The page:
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Gardaí could soon be wearing body cams while on the beat. Sam Boal/Photocall Ireland
claire byrne live poll

Over 70% of people believe gardaí should wear body-cams

According to a survey carried out by Amarach Research for RTÉ’s Claire Byrne Live/

OVER 70% OF people believe that gardaí on the beat should be compelled to use body-cams. 

According to an opinion poll carried out by Amarách Research for RTÉ’s Claire Byrne Live/, 73% of people think that gardaí should be forced to use body-cams. 

The poll found that 14% did not think gardaí should wear body-cams, while 13% said they didn’t know. 

Men and women were broadly in agreement on the issue, with 75% of men and 72% of women responding positively to the idea. 

The proposal was also supported regardless of age. Among 18 to 24-year-olds, 72% thought that body-cams should be mandatory for gardaí, while support from people between 25 to 34-years-old was overwhelming, with 85% backing the idea.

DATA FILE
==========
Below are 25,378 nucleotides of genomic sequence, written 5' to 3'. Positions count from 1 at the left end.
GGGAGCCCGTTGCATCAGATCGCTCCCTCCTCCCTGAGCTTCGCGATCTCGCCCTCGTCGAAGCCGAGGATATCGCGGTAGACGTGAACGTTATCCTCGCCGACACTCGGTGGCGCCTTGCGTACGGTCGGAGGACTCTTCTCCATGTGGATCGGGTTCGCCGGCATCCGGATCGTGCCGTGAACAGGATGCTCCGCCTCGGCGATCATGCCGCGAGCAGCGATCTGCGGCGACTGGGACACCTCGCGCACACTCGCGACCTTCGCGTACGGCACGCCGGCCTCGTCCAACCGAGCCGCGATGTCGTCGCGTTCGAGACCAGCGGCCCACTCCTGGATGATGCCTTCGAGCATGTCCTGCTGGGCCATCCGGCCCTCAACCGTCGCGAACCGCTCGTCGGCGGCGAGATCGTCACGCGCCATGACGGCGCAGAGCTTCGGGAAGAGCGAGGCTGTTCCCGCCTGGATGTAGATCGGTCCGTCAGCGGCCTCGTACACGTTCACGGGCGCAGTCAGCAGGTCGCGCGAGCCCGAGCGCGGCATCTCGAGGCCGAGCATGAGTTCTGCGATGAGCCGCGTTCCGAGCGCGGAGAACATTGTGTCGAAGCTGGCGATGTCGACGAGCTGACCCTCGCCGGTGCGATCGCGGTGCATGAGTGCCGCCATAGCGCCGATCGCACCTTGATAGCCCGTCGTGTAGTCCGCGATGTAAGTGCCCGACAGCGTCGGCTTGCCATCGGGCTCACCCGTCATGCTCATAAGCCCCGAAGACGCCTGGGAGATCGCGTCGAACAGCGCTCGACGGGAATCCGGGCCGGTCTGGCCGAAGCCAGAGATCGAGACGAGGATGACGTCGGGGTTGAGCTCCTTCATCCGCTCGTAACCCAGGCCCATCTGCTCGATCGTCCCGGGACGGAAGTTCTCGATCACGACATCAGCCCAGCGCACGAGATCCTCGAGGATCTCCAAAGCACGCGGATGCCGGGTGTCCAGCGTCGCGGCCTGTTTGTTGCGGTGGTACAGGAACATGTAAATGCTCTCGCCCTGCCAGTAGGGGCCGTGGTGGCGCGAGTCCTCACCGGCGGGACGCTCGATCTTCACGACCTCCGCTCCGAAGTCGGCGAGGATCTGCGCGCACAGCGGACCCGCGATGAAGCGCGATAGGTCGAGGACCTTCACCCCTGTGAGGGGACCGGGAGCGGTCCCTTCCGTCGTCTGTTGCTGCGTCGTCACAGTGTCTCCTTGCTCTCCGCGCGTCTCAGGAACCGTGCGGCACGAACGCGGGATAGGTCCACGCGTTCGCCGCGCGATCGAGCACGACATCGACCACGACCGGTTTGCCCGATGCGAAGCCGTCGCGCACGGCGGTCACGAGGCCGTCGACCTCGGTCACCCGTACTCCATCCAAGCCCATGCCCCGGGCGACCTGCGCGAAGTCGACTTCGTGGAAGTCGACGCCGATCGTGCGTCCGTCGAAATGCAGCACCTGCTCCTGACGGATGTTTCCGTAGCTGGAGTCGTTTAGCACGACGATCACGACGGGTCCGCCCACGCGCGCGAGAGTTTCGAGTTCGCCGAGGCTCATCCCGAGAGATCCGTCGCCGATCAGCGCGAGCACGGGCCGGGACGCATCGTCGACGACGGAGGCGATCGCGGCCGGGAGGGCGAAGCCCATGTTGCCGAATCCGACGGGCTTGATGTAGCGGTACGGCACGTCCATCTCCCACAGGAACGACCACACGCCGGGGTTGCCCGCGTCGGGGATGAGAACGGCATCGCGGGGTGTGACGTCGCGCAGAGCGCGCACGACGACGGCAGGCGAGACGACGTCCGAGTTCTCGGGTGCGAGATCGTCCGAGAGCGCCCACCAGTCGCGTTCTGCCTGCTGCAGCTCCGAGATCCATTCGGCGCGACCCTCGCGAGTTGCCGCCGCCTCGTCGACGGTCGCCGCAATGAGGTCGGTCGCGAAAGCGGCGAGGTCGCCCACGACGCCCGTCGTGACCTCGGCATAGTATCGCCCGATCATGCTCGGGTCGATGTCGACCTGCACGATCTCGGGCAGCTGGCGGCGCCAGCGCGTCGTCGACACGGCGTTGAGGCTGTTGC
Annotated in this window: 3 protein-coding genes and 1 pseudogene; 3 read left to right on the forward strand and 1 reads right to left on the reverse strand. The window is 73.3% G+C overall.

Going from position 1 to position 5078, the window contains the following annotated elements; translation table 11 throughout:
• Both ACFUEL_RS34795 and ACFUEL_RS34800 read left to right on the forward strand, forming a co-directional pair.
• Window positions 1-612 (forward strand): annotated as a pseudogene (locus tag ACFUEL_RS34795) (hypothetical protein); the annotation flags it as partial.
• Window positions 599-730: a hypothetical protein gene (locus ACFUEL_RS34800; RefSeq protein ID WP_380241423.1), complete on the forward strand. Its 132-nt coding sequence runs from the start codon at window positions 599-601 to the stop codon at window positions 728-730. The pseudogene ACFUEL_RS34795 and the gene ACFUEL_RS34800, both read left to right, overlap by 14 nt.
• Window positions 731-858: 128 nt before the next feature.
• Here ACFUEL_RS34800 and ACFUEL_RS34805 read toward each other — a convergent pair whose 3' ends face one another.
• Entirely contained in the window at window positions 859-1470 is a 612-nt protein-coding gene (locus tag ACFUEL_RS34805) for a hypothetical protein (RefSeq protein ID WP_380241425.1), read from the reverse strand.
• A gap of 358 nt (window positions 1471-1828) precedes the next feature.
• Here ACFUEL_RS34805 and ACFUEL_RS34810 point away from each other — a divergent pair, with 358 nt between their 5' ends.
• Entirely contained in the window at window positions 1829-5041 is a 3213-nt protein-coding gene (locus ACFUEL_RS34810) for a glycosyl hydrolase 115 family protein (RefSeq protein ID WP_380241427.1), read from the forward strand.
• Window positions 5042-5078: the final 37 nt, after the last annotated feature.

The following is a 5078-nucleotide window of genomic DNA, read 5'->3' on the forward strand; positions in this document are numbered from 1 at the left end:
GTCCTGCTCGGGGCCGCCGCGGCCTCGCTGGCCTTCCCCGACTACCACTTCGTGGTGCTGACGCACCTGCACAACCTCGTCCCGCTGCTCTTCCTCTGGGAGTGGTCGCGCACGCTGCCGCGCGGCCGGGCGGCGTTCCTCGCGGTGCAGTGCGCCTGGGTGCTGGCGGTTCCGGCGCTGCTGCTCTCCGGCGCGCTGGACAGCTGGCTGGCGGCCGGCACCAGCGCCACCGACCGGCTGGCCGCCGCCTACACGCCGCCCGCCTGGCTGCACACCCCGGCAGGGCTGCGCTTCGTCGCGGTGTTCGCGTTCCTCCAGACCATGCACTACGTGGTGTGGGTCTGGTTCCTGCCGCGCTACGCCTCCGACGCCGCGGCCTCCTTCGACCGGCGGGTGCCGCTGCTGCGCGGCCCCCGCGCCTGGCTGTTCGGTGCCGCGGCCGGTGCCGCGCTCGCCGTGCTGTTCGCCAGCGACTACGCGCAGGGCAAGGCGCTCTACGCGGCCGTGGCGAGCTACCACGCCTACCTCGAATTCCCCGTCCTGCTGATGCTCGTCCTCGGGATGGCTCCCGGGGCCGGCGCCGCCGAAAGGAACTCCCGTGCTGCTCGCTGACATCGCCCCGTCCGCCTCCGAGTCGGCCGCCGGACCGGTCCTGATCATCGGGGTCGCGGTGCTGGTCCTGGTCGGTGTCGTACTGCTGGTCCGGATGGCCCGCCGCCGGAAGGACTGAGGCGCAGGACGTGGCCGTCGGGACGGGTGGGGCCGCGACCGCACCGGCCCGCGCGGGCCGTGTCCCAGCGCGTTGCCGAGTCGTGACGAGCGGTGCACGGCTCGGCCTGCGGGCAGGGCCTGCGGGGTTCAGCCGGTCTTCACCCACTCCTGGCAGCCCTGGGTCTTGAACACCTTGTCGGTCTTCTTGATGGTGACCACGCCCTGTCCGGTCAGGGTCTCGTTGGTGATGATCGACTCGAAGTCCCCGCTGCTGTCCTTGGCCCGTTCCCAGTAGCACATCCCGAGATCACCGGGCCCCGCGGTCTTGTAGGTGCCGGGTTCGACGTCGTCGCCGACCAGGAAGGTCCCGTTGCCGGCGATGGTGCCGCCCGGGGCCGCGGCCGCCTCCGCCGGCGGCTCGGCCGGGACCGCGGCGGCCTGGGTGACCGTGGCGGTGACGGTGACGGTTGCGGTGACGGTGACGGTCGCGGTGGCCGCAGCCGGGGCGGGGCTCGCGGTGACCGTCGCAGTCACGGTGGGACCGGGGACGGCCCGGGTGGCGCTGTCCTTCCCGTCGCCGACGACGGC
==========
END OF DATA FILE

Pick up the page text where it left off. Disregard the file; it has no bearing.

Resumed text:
Support fell slightly among people aged over 55, with 64% backing the idea – the lowest figure for any age group. 

There was no significant difference based on social background. Those from well-off backgrounds backed the idea with support at 72%, while 75% of those from lower-income backgrounds also expressed support. 

People living in Munster were most likely to back the proposal, with support at 78%. 

Support was lowest among people in Leinster (excluding Dublin), where support dropped to 68%. 

Plans to introduce body-cams for gardaí have proved controversial. Last month, the Irish Council for Civil Liberties warned that the idea was “beyond concerning” and open to potential privacy rights breaches. 

Body-cams have become an increasing common in countries around the world, with front-line gardaí calling on An Garda Síochána to introduce body-cameras. 

In June, Minister for Justice Charlie Flanagan tabled a bill introducing body-cameras for gardaí at Cabinet. 

The proposal forms part of the implementation of the Commission on the Future of Policing in Ireland’s report earlier this year. 

Advocates argue that the cameras are used to gather evidence and provide police with their own recordings of situations encountered on their beat.

The Claire Byrne Live / Amarách Research Panel consists of over 1,000 Irish adults, all aged 18+. The poll was conducted earlier this week.

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